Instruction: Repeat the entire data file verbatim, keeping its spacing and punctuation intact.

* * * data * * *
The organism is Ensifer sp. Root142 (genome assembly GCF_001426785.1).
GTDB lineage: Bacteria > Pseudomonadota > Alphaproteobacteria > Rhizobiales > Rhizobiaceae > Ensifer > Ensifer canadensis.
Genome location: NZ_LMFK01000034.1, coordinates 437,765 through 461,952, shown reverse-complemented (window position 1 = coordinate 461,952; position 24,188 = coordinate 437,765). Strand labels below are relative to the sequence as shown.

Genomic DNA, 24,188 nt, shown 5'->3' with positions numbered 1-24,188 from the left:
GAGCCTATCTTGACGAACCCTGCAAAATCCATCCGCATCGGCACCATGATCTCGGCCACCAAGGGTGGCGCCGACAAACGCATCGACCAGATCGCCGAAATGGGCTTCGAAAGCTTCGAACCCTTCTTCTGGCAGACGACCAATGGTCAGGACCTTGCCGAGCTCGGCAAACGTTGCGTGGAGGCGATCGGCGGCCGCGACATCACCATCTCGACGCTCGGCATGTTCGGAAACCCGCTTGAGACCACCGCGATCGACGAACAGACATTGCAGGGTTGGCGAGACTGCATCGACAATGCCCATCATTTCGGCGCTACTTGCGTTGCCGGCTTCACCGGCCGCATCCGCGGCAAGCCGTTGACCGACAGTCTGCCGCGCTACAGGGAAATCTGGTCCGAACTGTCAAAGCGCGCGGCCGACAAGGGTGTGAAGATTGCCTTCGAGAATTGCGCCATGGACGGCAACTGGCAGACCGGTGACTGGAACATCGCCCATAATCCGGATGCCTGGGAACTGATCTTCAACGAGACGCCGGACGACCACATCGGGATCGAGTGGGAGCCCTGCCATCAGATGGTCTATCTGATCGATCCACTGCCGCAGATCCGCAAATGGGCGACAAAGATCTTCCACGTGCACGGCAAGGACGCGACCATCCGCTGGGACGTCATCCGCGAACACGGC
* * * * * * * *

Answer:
The organism is Ensifer sp. Root142 (genome assembly GCF_001426785.1).
GTDB lineage: Bacteria > Pseudomonadota > Alphaproteobacteria > Rhizobiales > Rhizobiaceae > Ensifer > Ensifer canadensis.
Genome location: NZ_LMFK01000034.1, coordinates 437,765 through 461,952, shown reverse-complemented (window position 1 = coordinate 461,952; position 24,188 = coordinate 437,765). Strand labels below are relative to the sequence as shown.

Genomic DNA, 24,188 nt, shown 5'->3' with positions numbered 1-24,188 from the left:
GAGCCTATCTTGACGAACCCTGCAAAATCCATCCGCATCGGCACCATGATCTCGGCCACCAAGGGTGGCGCCGACAAACGCATCGACCAGATCGCCGAAATGGGCTTCGAAAGCTTCGAACCCTTCTTCTGGCAGACGACCAATGGTCAGGACCTTGCCGAGCTCGGCAAACGTTGCGTGGAGGCGATCGGCGGCCGCGACATCACCATCTCGACGCTCGGCATGTTCGGAAACCCGCTTGAGACCACCGCGATCGACGAACAGACATTGCAGGGTTGGCGAGACTGCATCGACAATGCCCATCATTTCGGCGCTACTTGCGTTGCCGGCTTCACCGGCCGCATCCGCGGCAAGCCGTTGACCGACAGTCTGCCGCGCTACAGGGAAATCTGGTCCGAACTGTCAAAGCGCGCGGCCGACAAGGGTGTGAAGATTGCCTTCGAGAATTGCGCCATGGACGGCAACTGGCAGACCGGTGACTGGAACATCGCCCATAATCCGGATGCCTGGGAACTGATCTTCAACGAGACGCCGGACGACCACATCGGGATCGAGTGGGAGCCCTGCCATCAGATGGTCTATCTGATCGATCCACTGCCGCAGATCCGCAAATGGGCGACAAAGATCTTCCACGTGCACGGCAAGGACGCGACCATCCGCTGGGACGTCATCCGCGAACACGGC